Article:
Legal briefing | Financial Services Regulation |

Regulatory measures for financial services firms


As the COVID-19 (coronavirus) outbreak worsens in Europe, the Financial Conduct Authority (FCA) and the European Securities and Markets Authority (ESMA) are working to try and mitigate its impact on the financial markets, financial services firms and their customers.

Some of the actions being taken are set out below.


1. Regulators set out expectations for firms on COVID-19

The FCA and ESMA have set out their expectations for UK and EU regulated financial services firms in respect of the COVID-19 outbreak. 

These are set out in the following statements:


Firms should take note of these expectations and, where necessary, take appropriate action.

  • Contingency plans: Firms are expected to have contingency plans in place to ensure business and operational continuity and to be ready to apply them.  The FCA has said that firms should review their current arrangements and take reasonable steps to ensure they are prepared to meet the challenges and risks posed by COVID-19.  Contingency plans of UK firms may be subject to review by the FCA.

  • Financial position: The FCA requires firms to manage their financial resilience and actively manage their liquidity. Firms should report to the FCA immediately if they believe they will be in difficulty.

  • Regulatory obligations: The FCA expects UK firms to take all reasonable steps to meet their regulatory obligations. Firms should also provide strong support and service to customers and be clear and transparent.

  • Offsite working: The FCA has also said that it has no objection to UK firms making use of backup sites or having staff working from home provided that firms are still able to meet regulatory standards and consider the broader control environment. Firms must continue to take all steps to prevent market abuse risks which could include enhanced monitoring or retrospective reviews.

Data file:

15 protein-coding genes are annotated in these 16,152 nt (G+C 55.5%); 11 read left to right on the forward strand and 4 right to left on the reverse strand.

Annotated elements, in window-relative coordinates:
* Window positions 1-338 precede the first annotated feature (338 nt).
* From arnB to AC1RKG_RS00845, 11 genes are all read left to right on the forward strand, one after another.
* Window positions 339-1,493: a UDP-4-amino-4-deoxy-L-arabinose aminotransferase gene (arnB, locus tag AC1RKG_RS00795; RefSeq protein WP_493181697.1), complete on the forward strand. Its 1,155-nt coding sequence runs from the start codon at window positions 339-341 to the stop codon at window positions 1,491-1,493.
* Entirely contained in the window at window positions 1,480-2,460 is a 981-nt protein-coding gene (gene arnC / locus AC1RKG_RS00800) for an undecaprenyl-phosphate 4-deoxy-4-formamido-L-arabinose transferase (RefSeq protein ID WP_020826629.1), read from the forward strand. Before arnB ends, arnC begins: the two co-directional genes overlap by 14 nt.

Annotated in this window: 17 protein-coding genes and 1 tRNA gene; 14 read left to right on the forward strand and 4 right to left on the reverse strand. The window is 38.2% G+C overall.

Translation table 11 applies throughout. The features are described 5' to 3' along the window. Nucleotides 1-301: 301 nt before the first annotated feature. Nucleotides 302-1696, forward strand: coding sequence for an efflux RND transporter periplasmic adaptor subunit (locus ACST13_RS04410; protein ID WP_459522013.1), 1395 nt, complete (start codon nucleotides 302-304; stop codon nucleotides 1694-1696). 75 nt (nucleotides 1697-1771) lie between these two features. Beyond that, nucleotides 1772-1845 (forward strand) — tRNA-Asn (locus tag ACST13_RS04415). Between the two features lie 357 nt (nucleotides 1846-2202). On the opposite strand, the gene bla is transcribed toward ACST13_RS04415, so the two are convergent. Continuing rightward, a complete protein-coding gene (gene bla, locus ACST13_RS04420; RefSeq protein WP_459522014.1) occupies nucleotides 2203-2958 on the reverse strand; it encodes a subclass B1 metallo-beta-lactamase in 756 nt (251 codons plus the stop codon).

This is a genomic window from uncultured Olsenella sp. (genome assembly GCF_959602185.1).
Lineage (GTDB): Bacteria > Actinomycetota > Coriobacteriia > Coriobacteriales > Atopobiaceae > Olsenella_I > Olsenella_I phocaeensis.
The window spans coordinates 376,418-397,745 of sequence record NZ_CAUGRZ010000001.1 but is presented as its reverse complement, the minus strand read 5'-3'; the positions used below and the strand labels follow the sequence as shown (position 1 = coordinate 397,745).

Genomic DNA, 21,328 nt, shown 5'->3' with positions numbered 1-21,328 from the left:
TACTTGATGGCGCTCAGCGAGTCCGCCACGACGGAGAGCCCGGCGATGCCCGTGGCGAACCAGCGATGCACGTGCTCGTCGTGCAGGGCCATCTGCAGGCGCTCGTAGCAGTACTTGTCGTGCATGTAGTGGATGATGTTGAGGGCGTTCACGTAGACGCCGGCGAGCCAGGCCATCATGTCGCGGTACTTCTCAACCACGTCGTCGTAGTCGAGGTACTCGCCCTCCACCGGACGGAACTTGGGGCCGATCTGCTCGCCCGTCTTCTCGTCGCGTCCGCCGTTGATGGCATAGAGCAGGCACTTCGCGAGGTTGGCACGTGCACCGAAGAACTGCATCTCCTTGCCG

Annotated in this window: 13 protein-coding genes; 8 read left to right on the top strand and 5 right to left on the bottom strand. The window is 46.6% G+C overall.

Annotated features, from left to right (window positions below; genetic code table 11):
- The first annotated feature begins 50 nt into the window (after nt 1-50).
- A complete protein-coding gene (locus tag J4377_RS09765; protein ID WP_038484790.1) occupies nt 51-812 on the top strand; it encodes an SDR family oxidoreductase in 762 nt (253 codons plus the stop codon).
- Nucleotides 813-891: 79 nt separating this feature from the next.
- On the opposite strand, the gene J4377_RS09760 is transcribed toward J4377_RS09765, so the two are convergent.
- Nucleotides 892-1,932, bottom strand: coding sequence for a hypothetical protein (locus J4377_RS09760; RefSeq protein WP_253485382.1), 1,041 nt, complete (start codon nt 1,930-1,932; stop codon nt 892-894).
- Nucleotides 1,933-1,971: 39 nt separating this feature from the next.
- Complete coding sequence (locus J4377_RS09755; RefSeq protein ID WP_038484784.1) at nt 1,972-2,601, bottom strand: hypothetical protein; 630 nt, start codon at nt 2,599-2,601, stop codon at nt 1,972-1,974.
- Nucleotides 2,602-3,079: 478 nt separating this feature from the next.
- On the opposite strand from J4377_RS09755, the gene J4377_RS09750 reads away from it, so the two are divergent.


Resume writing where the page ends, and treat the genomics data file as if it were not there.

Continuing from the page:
• Telephone recording: In the case of firms' telephone recording obligations, the FCA has said that where firms are unable to record calls, they should notify the FCA and consider steps to mitigate outstanding risks such as enhanced monitoring or retrospective review.

    ESMA has also provided a statement to the effect that firms which are unable to comply with the standard MIFID II telephone taping requirements should adopt alternative arrangements.  This could include using recordable electronic communications instead of telephone calls.   If recording is not practicable at all then ESMA states that firms should consider alternative steps to mitigate the risks of the lack of recording which could include written minutes or notes of telephone conversations.  In that case, clients should be notified that written records will be taken instead of recording.  Firms should also ensure enhanced monitoring and ex-post review of relevant orders and transactions and seek to restore full telephone recording as soon as possible.

  • Regulatory data: The FCA has said that firms which experience difficulties in submitting their regulatory data are expected to maintain appropriate records and submit the data as soon as possible.

  • Fund Management: ESMA expects asset managers to continue to apply existing regulatory requirements on risk management and to react accordingly.

Both the FCA and ESMA are continuing to monitor developments.

2. Short selling

In connection with the COVID-19 outbreak, ESMA has temporarily lowered the reporting threshold for holders of net short positions in shares traded on an EU regulated market to include positions which reach or exceed 0.1% of the issued share capital.